Lord Conrad Black Phones Home From FPC

Lord Conrad Black (background here)isn't having a bad time at the Federal Prison Camp in Coleman, Florida . Nonetheless, he has some scathing comments about our criminal justice system and federal prosecutors in his recent commentary in the Times Online, titled "From my cell I scent the reeking soul of US justice." The most salient paragraphs are below:

US federal prosecutors, almost all of whom would be disbarred for their antics if they were in Britain or Canada, win more than 90% of their cases thanks to the withering of the constitutional guarantees of due process – that is, the grand jury as an assurance against capricious prosecution, no seizure of property without just compensation, access to counsel, an impartial jury, speedy justice and reasonable bail.

....The system is based on the plea bargain: the barefaced exchange of incriminating testimony for immunity or a reduced sentence. It is intimidation and suborned or extorted perjury, an outright rape of any plausible definition of justice.

On our misguided war on drugs [More...]

The US is now a carceral state that imprisons eight to 12 times more people (2.5m) per capita than the UK, Canada, Australia, France, Germany or Japan. US justice has become a command economy based on the avarice of private prison companies, a gigantic prison service industry and politically influential correctional officers’ unions that agitate for an unlimited increase in the number of prosecutions and the length of sentences. The entire “war on drugs”, by contrast, is a classic illustration of supply-side economics: a trillion taxpayers’ dollars squandered and 1m small fry imprisoned at a cost of $50 billion a year; as supply of and demand for illegal drugs have increased, prices have fallen and product quality has improved.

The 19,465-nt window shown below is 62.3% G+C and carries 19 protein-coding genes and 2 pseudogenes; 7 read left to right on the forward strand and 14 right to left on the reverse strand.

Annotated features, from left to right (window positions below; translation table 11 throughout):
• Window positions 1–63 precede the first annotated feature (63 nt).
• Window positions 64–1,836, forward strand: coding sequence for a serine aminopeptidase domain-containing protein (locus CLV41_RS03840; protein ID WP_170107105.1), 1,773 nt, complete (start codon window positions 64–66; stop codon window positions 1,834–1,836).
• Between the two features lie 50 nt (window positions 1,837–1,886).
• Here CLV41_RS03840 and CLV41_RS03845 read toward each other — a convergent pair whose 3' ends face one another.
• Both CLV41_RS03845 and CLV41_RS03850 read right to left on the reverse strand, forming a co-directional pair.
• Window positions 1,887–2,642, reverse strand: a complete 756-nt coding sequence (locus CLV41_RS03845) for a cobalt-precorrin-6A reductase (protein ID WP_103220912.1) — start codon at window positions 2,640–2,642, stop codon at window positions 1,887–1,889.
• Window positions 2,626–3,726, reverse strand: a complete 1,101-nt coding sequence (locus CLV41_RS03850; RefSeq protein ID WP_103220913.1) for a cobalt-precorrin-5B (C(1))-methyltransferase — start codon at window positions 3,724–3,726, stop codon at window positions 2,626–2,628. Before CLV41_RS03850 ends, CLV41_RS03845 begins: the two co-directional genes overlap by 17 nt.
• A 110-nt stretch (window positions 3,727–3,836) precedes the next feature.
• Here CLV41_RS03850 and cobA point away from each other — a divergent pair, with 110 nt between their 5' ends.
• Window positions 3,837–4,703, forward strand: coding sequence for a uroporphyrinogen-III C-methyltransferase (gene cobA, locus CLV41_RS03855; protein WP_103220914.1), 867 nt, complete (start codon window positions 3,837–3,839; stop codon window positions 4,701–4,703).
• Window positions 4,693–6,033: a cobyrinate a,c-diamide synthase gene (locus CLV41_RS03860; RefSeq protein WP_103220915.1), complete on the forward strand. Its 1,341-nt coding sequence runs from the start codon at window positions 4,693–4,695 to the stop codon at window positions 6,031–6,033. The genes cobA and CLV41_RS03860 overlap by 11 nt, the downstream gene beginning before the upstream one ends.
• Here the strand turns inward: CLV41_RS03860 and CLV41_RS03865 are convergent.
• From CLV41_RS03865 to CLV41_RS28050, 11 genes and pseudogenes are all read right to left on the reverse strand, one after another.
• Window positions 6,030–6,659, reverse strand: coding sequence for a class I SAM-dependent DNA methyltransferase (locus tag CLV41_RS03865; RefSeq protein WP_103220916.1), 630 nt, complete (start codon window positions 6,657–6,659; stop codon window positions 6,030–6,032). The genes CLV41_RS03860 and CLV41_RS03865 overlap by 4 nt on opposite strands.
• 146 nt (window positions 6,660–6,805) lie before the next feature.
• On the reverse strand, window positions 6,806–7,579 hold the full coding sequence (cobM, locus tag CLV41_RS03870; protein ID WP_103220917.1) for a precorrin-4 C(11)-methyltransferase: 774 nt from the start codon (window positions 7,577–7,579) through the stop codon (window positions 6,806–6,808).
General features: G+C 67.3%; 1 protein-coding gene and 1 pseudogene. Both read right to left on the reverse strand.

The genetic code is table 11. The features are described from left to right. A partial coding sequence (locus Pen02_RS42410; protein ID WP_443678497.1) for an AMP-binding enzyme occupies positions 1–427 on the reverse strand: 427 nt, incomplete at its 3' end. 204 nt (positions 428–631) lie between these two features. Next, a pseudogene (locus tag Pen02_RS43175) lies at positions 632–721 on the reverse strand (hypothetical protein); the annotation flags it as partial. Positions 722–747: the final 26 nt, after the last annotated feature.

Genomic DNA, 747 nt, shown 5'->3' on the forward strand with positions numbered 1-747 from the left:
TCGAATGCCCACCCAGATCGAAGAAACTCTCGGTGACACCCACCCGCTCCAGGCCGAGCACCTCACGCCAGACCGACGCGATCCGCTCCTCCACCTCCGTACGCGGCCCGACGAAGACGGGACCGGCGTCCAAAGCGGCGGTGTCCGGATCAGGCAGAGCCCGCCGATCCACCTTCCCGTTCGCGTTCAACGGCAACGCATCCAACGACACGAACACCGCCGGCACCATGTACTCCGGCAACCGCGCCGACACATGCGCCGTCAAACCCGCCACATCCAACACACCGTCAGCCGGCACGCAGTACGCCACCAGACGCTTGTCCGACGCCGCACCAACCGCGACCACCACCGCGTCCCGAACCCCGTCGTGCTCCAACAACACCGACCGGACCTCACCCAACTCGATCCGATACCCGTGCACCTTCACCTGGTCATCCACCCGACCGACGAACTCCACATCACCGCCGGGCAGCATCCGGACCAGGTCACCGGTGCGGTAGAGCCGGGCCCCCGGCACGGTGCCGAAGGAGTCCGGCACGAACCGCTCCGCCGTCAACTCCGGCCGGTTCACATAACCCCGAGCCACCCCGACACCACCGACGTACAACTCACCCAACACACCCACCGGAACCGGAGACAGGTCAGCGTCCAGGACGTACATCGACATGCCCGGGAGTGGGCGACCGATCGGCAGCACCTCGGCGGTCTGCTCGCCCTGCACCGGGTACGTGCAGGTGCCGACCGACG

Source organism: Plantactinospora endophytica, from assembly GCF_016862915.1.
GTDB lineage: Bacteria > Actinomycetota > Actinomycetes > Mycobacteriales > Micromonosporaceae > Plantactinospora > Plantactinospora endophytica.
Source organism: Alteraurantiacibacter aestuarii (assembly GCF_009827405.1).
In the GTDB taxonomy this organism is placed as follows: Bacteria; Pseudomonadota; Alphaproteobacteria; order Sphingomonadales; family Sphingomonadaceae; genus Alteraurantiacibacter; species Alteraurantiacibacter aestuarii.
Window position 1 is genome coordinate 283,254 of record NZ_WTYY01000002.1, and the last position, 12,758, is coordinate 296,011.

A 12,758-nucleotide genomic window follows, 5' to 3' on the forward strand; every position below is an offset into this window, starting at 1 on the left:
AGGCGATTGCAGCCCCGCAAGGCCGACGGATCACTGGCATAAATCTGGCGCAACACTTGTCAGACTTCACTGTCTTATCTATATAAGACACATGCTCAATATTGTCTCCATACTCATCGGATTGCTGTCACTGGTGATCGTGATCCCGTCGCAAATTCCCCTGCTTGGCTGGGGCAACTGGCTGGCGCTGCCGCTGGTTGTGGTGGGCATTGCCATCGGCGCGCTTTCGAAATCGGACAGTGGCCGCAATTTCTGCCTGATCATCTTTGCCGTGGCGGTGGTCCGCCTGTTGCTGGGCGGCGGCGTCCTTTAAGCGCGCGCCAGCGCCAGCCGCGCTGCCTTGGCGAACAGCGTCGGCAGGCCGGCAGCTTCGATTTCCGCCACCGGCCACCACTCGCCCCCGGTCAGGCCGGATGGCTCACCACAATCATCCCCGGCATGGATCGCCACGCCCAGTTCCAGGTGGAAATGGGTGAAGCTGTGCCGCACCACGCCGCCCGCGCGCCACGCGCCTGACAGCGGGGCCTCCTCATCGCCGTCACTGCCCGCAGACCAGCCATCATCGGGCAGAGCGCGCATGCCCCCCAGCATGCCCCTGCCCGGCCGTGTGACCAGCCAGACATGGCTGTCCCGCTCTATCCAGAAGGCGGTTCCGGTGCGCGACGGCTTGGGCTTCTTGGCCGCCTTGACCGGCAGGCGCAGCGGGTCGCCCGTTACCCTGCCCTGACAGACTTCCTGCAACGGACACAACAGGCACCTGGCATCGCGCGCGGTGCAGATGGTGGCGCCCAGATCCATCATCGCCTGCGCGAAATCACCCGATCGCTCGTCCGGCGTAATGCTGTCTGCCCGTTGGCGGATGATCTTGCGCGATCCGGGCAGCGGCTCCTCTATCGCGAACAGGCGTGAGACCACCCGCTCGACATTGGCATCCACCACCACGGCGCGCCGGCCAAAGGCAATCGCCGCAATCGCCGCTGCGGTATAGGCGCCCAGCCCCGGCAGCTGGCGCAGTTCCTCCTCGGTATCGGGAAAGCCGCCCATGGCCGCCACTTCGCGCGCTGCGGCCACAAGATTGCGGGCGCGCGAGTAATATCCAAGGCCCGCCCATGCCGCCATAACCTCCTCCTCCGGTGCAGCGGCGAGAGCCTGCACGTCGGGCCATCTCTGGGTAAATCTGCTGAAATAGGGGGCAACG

He closes with:

[The United States] is still a country of incomparable vitality even as its moral, judicial soul atrophies and reeks.

The Toronto Star has this collection of Conrad Black quotes.

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    Isn't it amazing? (5.00 / 2) (#5)
    by SeeEmDee on Wed Nov 26, 2008 at 05:24:09 AM EST
    Amazing, that is, that when one of the Elite is imprisoned, they suddenly begin sounding like your average social justice activist...the very kind of people the Elite scorn. The kind of people who the Elite believe should be kicked to the curb, spurned in the dust, spat upon and dragged off somewhere for a good drubbing.

    All just for daring to upset the Elite's idea of a Burkean 'natural order' in which such concepts as 'social justice' are treated with disdain, for only the Elite know what justice is, and are uniquely qualified to dispense it...to other people, of course, not Their Own.

    Well, he got caught in his perfidy, and found he wasn't Elite enough for his clique to save his arse. You know, the kind that believe that 'taxes are for little people'. Now he knows personally what the average citizen can expect from the (ha-ha) 'justice' system which he and his neocon cohort supported. So now he's sounding like the very people he literally 'lorded' it over. (Cue sardonic laughter.)

    A conservative imprisoned ... (5.00 / 1) (#6)